Posted on Aug. 7, 2014 (
The health benefits of feeding infants human milk are well established. For a baby born ill or prematurely, they can be life-saving.
That’s why the Level IV Neonatal Intensive Care Unit (NICU) at MultiCare Tacoma General Hospital, which admits more than 600 sick newborns a year, has started collecting breast milk donations from mothers who produce more than they need.
Where does the milk go?
Three local women have participated since the hospital recently became an official human milk depot.
Tacoma General sends the milk in frozen batches to the Rocky Mountain Children’s Hospital’s Mothers’ Milk Bank in Denver. There it is screened, pasteurized and used to fill orders from various hospitals nationwide that care for high-risk, usually premature, babies.
“The demand is growing and I know we will need more milk in the future,” said Laraine Lockhart-Borman, director of the Denver facility. “There are more hospitals and they’re increasing their orders.”
Mothers’ Milk Bank has operated for 30 years. It is the oldest of only 13 human milk banks in the country, all regulated by the Human Milk Banking Association of America.
As important as as donating blood
Donating human milk takes about as much effort as donating blood. It’s just as vital, too.
“In the same way you donate blood when you’re well to save a life in the future, you can give milk to help infants who are sick, or whose mother can’t breastfeed, or are out of milk,” said Judith Withers, director of the Tacoma General NICU.
“Human milk unneeded or extra from one mother will be life-saving to a fragile infant who cannot tolerate cow milk formula.”
Also like blood, human milk supplies are susceptible to shortages. The last one happened in 2012 — the year the American Academy of Pediatrics restated that breastfeeding and human milk are the healthiest ways to nourish infants, and that "all premature babies should receive human milk."
“We had to really increase our outreach efforts, because we experienced a significant, long-term shortage,” Lockhart-Borman said. “We never want that to happen again; it was scary.”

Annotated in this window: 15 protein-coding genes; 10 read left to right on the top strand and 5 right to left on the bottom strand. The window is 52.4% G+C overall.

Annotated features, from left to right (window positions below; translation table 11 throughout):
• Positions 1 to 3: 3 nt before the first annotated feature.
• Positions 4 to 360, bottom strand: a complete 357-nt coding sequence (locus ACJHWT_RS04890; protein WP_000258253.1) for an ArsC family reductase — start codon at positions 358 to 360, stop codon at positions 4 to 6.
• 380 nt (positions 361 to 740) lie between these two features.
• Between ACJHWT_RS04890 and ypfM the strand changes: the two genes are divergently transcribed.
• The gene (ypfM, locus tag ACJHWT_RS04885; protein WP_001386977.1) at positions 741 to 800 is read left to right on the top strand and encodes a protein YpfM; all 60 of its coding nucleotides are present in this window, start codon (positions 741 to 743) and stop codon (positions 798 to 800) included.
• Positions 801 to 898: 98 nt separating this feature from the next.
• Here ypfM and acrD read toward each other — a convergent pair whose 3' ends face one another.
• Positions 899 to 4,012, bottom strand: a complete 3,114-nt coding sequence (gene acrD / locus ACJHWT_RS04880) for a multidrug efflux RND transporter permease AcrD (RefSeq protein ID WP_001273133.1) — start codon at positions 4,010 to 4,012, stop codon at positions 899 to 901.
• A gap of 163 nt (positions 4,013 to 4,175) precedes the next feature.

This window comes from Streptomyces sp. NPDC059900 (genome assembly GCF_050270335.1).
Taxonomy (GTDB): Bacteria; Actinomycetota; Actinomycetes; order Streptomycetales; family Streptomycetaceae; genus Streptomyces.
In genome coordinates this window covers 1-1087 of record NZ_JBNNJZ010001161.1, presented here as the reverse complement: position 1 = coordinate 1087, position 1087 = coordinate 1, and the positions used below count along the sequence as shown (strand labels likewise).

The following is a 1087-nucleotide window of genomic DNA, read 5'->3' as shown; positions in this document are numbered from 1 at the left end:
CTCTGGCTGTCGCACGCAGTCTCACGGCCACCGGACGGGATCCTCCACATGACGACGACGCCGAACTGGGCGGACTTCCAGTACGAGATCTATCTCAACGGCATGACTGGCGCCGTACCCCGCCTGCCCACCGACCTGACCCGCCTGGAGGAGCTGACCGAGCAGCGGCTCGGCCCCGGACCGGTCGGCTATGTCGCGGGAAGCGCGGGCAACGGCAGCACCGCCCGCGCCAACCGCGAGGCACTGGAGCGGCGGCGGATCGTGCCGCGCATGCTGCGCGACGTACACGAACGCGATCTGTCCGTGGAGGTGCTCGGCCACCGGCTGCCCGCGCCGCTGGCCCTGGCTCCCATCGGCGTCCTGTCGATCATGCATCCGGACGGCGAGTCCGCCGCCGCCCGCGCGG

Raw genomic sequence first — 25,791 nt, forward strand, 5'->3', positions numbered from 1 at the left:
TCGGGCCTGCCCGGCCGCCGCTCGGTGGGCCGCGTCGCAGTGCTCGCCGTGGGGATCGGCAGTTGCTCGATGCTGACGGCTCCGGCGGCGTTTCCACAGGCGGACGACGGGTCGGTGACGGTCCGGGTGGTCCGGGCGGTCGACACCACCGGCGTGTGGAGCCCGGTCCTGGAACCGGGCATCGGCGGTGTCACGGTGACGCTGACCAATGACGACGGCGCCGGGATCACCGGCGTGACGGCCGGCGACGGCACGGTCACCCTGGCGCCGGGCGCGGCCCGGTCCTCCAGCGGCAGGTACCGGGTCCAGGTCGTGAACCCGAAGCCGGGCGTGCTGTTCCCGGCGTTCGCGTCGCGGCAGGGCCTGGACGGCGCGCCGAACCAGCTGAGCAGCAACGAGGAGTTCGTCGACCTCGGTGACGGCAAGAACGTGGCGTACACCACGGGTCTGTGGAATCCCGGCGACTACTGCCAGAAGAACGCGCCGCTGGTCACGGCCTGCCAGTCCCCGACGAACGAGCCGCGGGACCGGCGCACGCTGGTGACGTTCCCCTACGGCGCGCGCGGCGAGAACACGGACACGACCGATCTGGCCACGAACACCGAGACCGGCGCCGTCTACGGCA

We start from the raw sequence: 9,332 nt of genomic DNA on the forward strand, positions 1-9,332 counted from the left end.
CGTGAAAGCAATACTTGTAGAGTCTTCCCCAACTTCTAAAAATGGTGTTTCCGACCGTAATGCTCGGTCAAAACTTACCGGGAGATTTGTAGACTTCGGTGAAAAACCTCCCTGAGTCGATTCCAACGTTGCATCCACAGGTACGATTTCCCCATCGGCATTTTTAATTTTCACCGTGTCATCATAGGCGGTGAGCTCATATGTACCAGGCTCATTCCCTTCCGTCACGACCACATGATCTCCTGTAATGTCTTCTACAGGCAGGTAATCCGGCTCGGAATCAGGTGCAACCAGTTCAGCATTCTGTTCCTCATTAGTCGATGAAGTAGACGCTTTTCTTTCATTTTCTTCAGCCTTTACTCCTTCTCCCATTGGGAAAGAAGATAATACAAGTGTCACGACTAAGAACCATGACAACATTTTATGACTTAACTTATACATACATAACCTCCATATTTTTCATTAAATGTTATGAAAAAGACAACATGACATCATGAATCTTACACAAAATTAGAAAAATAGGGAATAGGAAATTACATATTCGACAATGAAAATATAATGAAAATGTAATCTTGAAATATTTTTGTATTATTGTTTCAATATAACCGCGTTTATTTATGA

A 'baby-friendly' hospital
The World Health Organization has accredited Tacoma General as a Baby-Friendly Hospital, meaning it advocates breastfeeding and human milk because abundant scientific evidence points to lower risks for certain diseases and improved health outcomes for both babies and mothers. The hospital is one of only three in Washington state to earn the accreditation.
NICU registered nurse Sarah Newport said the unit's current feeding protocol is that all babies born under 34 weeks receive donated milk instead of formula if the mother is unable to provide breast milk, or doesn't quite have enough.
"Just one ounce of breast milk can feed a tiny preemie for a whole day," said Newport, a certified lactation consultant. "Breast milk donation is more than just a donation; it's a gift. A gift of health to a baby and a gift of peace of mind to his family.”
How to donate
To donate to the Tacoma General Mothers’ Milk Depot:
- Call Mothers’ Milk Bank at the Rocky Mountain Children’s Hospital at 303-869-1888, or toll free at 877-458-5503 for a phone screening with a lactation consultant
- The milk bank will mail a kit of paperwork and tubes for a blood draw
- Call the Tacoma General NICU’s lactation desk to make an appointment to draw your blood and drop off your excess breast milk at 253-403-5525.
There is no cost to the donor for lab work and shipments.
Susan Woodward is our Executive Communications Specialist and a former newspaper reporter who has written for multiple publications in the United States and Australia. You can reach her at firstname.lastname@example.org
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